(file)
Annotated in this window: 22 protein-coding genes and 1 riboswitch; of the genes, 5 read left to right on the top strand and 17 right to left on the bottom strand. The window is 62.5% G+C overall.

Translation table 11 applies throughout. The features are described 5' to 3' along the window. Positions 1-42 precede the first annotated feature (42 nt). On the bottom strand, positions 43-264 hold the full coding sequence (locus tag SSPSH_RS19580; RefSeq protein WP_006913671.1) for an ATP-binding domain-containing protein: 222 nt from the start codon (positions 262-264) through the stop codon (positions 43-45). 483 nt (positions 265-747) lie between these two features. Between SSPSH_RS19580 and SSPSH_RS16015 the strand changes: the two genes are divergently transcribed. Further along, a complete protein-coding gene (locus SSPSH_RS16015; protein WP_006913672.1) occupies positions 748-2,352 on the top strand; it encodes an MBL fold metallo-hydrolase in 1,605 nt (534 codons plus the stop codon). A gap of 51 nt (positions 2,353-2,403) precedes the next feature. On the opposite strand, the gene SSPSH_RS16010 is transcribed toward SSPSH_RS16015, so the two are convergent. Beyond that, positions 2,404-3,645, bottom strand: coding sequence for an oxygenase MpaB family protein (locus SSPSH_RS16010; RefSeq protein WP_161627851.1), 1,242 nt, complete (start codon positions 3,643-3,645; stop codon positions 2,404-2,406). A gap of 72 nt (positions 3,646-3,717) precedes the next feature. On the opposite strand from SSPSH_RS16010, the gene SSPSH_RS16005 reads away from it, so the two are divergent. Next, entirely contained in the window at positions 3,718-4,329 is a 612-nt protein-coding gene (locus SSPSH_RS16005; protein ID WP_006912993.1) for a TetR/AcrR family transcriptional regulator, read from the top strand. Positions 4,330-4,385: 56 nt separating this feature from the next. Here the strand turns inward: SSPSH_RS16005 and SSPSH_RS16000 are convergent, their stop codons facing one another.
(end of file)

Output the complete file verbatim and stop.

Annotated in this window: 22 protein-coding genes and 1 riboswitch; of the genes, 5 read left to right on the top strand and 17 right to left on the bottom strand. The window is 62.5% G+C overall.

Translation table 11 applies throughout. The features are described 5' to 3' along the window. Positions 1-42 precede the first annotated feature (42 nt). On the bottom strand, positions 43-264 hold the full coding sequence (locus tag SSPSH_RS19580; RefSeq protein WP_006913671.1) for an ATP-binding domain-containing protein: 222 nt from the start codon (positions 262-264) through the stop codon (positions 43-45). 483 nt (positions 265-747) lie between these two features. Between SSPSH_RS19580 and SSPSH_RS16015 the strand changes: the two genes are divergently transcribed. Further along, a complete protein-coding gene (locus SSPSH_RS16015; protein WP_006913672.1) occupies positions 748-2,352 on the top strand; it encodes an MBL fold metallo-hydrolase in 1,605 nt (534 codons plus the stop codon). A gap of 51 nt (positions 2,353-2,403) precedes the next feature. On the opposite strand, the gene SSPSH_RS16010 is transcribed toward SSPSH_RS16015, so the two are convergent. Beyond that, positions 2,404-3,645, bottom strand: coding sequence for an oxygenase MpaB family protein (locus SSPSH_RS16010; RefSeq protein WP_161627851.1), 1,242 nt, complete (start codon positions 3,643-3,645; stop codon positions 2,404-2,406). A gap of 72 nt (positions 3,646-3,717) precedes the next feature. On the opposite strand from SSPSH_RS16010, the gene SSPSH_RS16005 reads away from it, so the two are divergent. Next, entirely contained in the window at positions 3,718-4,329 is a 612-nt protein-coding gene (locus SSPSH_RS16005; protein ID WP_006912993.1) for a TetR/AcrR family transcriptional regulator, read from the top strand. Positions 4,330-4,385: 56 nt separating this feature from the next. Here the strand turns inward: SSPSH_RS16005 and SSPSH_RS16000 are convergent, their stop codons facing one another.